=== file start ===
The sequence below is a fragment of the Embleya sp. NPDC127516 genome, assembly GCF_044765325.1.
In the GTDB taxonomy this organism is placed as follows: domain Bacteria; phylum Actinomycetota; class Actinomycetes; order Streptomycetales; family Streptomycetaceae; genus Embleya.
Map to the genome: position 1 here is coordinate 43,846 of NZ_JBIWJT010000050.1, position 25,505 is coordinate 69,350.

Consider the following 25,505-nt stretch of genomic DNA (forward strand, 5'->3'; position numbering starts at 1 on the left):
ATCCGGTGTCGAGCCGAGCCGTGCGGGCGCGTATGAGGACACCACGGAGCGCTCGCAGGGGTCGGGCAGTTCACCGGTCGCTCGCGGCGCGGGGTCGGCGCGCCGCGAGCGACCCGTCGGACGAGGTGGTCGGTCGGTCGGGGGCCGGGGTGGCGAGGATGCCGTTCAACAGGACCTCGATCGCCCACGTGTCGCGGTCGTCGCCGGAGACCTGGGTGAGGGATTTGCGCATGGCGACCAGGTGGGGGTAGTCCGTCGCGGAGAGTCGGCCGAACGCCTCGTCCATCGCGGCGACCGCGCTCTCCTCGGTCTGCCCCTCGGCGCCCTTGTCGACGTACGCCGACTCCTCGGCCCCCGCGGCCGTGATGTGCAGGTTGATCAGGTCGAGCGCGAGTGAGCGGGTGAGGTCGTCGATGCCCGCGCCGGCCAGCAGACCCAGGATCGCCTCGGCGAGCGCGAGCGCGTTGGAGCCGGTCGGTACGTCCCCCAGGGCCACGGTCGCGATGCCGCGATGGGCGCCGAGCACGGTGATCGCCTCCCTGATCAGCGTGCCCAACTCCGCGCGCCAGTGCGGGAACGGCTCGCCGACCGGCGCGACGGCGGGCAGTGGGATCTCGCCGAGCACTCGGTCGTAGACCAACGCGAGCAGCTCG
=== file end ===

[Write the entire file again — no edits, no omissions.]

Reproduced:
The sequence below is a fragment of the Embleya sp. NPDC127516 genome, assembly GCF_044765325.1.
In the GTDB taxonomy this organism is placed as follows: domain Bacteria; phylum Actinomycetota; class Actinomycetes; order Streptomycetales; family Streptomycetaceae; genus Embleya.
Map to the genome: position 1 here is coordinate 43,846 of NZ_JBIWJT010000050.1, position 25,505 is coordinate 69,350.

Consider the following 25,505-nt stretch of genomic DNA (forward strand, 5'->3'; position numbering starts at 1 on the left):
ATCCGGTGTCGAGCCGAGCCGTGCGGGCGCGTATGAGGACACCACGGAGCGCTCGCAGGGGTCGGGCAGTTCACCGGTCGCTCGCGGCGCGGGGTCGGCGCGCCGCGAGCGACCCGTCGGACGAGGTGGTCGGTCGGTCGGGGGCCGGGGTGGCGAGGATGCCGTTCAACAGGACCTCGATCGCCCACGTGTCGCGGTCGTCGCCGGAGACCTGGGTGAGGGATTTGCGCATGGCGACCAGGTGGGGGTAGTCCGTCGCGGAGAGTCGGCCGAACGCCTCGTCCATCGCGGCGACCGCGCTCTCCTCGGTCTGCCCCTCGGCGCCCTTGTCGACGTACGCCGACTCCTCGGCCCCCGCGGCCGTGATGTGCAGGTTGATCAGGTCGAGCGCGAGTGAGCGGGTGAGGTCGTCGATGCCCGCGCCGGCCAGCAGACCCAGGATCGCCTCGGCGAGCGCGAGCGCGTTGGAGCCGGTCGGTACGTCCCCCAGGGCCACGGTCGCGATGCCGCGATGGGCGCCGAGCACGGTGATCGCCTCCCTGATCAGCGTGCCCAACTCCGCGCGCCAGTGCGGGAACGGCTCGCCGACCGGCGCGACGGCGGGCAGTGGGATCTCGCCGAGCACTCGGTCGTAGACCAACGCGAGCAGCTCG